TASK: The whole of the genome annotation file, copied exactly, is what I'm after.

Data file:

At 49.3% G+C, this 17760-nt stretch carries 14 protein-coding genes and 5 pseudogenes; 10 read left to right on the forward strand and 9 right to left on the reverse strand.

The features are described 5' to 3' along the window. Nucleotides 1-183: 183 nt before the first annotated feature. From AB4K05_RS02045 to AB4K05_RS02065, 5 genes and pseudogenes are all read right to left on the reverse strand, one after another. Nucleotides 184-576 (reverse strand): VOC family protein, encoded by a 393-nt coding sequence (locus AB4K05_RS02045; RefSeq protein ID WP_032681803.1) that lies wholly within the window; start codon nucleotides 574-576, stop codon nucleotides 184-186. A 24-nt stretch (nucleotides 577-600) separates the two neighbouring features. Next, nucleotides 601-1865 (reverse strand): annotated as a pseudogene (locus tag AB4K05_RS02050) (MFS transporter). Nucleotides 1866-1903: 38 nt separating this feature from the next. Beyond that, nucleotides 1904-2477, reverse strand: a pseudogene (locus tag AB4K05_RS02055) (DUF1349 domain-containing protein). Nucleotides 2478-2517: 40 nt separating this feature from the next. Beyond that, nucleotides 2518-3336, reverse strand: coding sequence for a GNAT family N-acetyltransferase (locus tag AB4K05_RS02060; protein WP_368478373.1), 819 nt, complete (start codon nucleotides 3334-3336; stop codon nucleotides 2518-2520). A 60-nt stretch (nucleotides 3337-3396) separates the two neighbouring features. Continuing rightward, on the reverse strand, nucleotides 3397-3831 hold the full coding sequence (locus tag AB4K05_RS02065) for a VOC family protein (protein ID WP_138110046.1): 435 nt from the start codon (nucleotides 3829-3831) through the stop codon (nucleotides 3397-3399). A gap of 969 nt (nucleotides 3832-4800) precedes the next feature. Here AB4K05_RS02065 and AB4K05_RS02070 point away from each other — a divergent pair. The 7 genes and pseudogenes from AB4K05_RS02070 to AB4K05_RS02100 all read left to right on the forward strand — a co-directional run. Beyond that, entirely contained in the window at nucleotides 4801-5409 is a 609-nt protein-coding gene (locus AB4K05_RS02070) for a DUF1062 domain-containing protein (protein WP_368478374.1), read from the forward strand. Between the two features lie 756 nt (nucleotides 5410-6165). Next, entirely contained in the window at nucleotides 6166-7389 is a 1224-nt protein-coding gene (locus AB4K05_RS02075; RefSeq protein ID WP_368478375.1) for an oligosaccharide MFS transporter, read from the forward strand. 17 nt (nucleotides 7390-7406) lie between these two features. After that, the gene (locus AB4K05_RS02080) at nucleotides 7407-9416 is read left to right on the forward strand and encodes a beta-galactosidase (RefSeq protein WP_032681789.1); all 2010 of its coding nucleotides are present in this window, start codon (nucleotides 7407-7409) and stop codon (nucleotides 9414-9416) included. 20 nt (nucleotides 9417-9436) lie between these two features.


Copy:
At 49.3% G+C, this 17760-nt stretch carries 14 protein-coding genes and 5 pseudogenes; 10 read left to right on the forward strand and 9 right to left on the reverse strand.

The features are described 5' to 3' along the window. Nucleotides 1-183: 183 nt before the first annotated feature. From AB4K05_RS02045 to AB4K05_RS02065, 5 genes and pseudogenes are all read right to left on the reverse strand, one after another. Nucleotides 184-576 (reverse strand): VOC family protein, encoded by a 393-nt coding sequence (locus AB4K05_RS02045; RefSeq protein ID WP_032681803.1) that lies wholly within the window; start codon nucleotides 574-576, stop codon nucleotides 184-186. A 24-nt stretch (nucleotides 577-600) separates the two neighbouring features. Next, nucleotides 601-1865 (reverse strand): annotated as a pseudogene (locus tag AB4K05_RS02050) (MFS transporter). Nucleotides 1866-1903: 38 nt separating this feature from the next. Beyond that, nucleotides 1904-2477, reverse strand: a pseudogene (locus tag AB4K05_RS02055) (DUF1349 domain-containing protein). Nucleotides 2478-2517: 40 nt separating this feature from the next. Beyond that, nucleotides 2518-3336, reverse strand: coding sequence for a GNAT family N-acetyltransferase (locus tag AB4K05_RS02060; protein WP_368478373.1), 819 nt, complete (start codon nucleotides 3334-3336; stop codon nucleotides 2518-2520). A 60-nt stretch (nucleotides 3337-3396) separates the two neighbouring features. Continuing rightward, on the reverse strand, nucleotides 3397-3831 hold the full coding sequence (locus tag AB4K05_RS02065) for a VOC family protein (protein ID WP_138110046.1): 435 nt from the start codon (nucleotides 3829-3831) through the stop codon (nucleotides 3397-3399). A gap of 969 nt (nucleotides 3832-4800) precedes the next feature. Here AB4K05_RS02065 and AB4K05_RS02070 point away from each other — a divergent pair. The 7 genes and pseudogenes from AB4K05_RS02070 to AB4K05_RS02100 all read left to right on the forward strand — a co-directional run. Beyond that, entirely contained in the window at nucleotides 4801-5409 is a 609-nt protein-coding gene (locus AB4K05_RS02070) for a DUF1062 domain-containing protein (protein WP_368478374.1), read from the forward strand. Between the two features lie 756 nt (nucleotides 5410-6165). Next, entirely contained in the window at nucleotides 6166-7389 is a 1224-nt protein-coding gene (locus AB4K05_RS02075; RefSeq protein ID WP_368478375.1) for an oligosaccharide MFS transporter, read from the forward strand. 17 nt (nucleotides 7390-7406) lie between these two features. After that, the gene (locus AB4K05_RS02080) at nucleotides 7407-9416 is read left to right on the forward strand and encodes a beta-galactosidase (RefSeq protein WP_032681789.1); all 2010 of its coding nucleotides are present in this window, start codon (nucleotides 7407-7409) and stop codon (nucleotides 9414-9416) included. 20 nt (nucleotides 9417-9436) lie between these two features.